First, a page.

Hello and welcome,
My name is Ben Dowling and I'm the President of Visionsound, Inc.
My background and reputation is mostly in the musical arena, since I've been a jazz piano player for most of my life.
But I've also had another life in the world of high technology. Over the years, I've worked with musical instrument companies who were designing hardware synthesizers, software synthesizers and other so-called "embedded software systems." I've had the wonderful fortune to have directly participated some of the most exciting and influential developments in sound synthesis history.
The Korg M1, Korg Wavestation, Korg Oasys and Yamaha Clavinova projects were history-making developments that have the widest reputation. You may have heard of some of them.
I've worked on software development teams and watched the growing of products from the earliest stages of theory, into the final steps of bringing those products to market. I've had to break the books open to re-study mathematics and learn software design skills I thought I'd never find an outlet for.
I have found this process to be exhilarating, because - for some strange reason - I love to learn new things and to generate new skills.
I established Visionsound in 1996 as a vehicle for my technical skills, mostly because people were confused by a jazz piano player having the technical "chops" that I have. It made it easier to market my abilities as a synthesist, software design engineer, and producer without confusing the people I was marketing to.
And I've had quite a ride, creating custom synthesis with artists as varied as Joe Zawinul (Miles Davis, Weather Report) to Madonna and Michael Jackson.
But through all this work, the one theme that emerges is that I've always used technology for a larger purpose. I didn't "do technology" in order to "do technology." It was to serve the music, or the mission, or the organization. My mantra has always been, "how does this apply to doing important work?"
Technology is a miracle, but it certainly is not an end in itself.
As a sound synthesist, my skill set was taking very limited technology and finding a way to get art out of it. Whether it was crude software or dodgy hardware - as a friend in the computer industry once said - "you guys teach semiconductors to sing."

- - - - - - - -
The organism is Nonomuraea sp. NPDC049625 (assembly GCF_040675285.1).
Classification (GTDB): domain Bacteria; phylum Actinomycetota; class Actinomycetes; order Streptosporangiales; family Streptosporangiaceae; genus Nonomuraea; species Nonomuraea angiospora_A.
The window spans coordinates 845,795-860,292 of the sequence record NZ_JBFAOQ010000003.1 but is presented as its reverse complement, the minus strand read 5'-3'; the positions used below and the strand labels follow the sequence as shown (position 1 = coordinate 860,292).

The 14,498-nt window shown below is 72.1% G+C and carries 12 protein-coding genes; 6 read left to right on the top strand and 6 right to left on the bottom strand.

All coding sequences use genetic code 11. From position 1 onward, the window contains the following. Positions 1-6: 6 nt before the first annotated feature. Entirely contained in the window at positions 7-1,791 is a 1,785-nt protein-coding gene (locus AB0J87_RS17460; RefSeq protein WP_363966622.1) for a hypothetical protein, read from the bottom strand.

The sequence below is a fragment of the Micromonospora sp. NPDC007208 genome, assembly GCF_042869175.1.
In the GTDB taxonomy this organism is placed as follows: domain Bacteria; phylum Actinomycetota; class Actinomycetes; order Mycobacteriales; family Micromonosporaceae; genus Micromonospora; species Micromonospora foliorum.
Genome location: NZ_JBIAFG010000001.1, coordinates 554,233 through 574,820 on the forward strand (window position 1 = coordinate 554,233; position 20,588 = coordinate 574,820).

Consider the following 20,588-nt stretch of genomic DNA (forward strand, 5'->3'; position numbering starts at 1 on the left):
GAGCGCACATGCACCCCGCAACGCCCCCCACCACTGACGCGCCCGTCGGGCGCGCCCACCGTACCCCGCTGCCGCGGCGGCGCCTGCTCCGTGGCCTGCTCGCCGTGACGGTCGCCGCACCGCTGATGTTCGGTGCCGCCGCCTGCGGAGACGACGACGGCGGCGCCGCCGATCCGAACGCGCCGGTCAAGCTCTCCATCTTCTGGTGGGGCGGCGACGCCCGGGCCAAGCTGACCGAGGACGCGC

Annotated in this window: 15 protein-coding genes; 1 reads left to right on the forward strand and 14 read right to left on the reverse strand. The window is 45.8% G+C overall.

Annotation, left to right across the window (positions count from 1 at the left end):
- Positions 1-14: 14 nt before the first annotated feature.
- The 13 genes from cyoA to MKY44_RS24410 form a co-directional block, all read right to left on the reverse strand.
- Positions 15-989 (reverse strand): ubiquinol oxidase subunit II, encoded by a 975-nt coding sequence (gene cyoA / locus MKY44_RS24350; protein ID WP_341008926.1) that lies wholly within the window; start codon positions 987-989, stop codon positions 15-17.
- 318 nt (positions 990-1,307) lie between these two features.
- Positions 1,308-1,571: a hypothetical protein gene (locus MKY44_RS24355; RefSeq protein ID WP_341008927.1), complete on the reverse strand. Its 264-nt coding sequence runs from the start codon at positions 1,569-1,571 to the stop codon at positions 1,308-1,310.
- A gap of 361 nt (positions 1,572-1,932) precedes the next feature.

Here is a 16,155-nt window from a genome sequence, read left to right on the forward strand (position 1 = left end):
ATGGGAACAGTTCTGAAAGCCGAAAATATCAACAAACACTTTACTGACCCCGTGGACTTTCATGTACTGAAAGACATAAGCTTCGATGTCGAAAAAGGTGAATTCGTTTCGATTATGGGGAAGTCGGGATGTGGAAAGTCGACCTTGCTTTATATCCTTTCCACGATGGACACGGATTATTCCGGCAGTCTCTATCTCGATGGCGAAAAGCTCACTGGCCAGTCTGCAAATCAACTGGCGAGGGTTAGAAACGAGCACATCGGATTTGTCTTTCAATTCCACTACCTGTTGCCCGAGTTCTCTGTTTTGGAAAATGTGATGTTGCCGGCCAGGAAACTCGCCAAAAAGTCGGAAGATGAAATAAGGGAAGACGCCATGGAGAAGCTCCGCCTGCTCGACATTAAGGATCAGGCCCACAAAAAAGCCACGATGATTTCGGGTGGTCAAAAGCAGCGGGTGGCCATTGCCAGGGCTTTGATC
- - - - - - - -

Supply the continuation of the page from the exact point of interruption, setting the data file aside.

And that's what I've been up to since the late 1980's when I started that journey - finding ways to make highly limited technology work for a larger purpose.
I never would have believed just how valuable that skill has become - from DVD authoring, to CMS programming to Mobile App development today. But what really gets me going is applying that skill to something meaningful.
To something extraordinary.
In working with engineers and software development teams, I've had the experience of being valued because I brought a real-world, grounded point of view to the process.
The first web site I developed (in 1993) was for the purpose of communicating to my students at UCLA Extension - about music. I wanted a way to post the graphics and lesson materials online, so that any student who missed class wouldn't be left behind.
Get the picture?
Over the years, I've learned that technology can be integrated into a business or artistic structure in such a way as to expand the functionality of that organization - creating added value that is consistent with the mission of the company or group.
At a moment when so many are confused by the exploding set of technical choices, this old skill set of mine seems more valuable than ever before.
All the best,
Over the past 14 years, Visionsound has worked with hundreds of organizations and businesses.
These have included:
- Agape Media International
- The United Nations
- Korg Synthesizers
- Yamaha Musical Intruments
- Aureal Semiconductor
- Sony BMG
- Universal Music
- Paramount Pictures
- ABC Television
- The Africa Channel
- Oxygen Network
- Columbia Records
- GRP Records
- JVC Records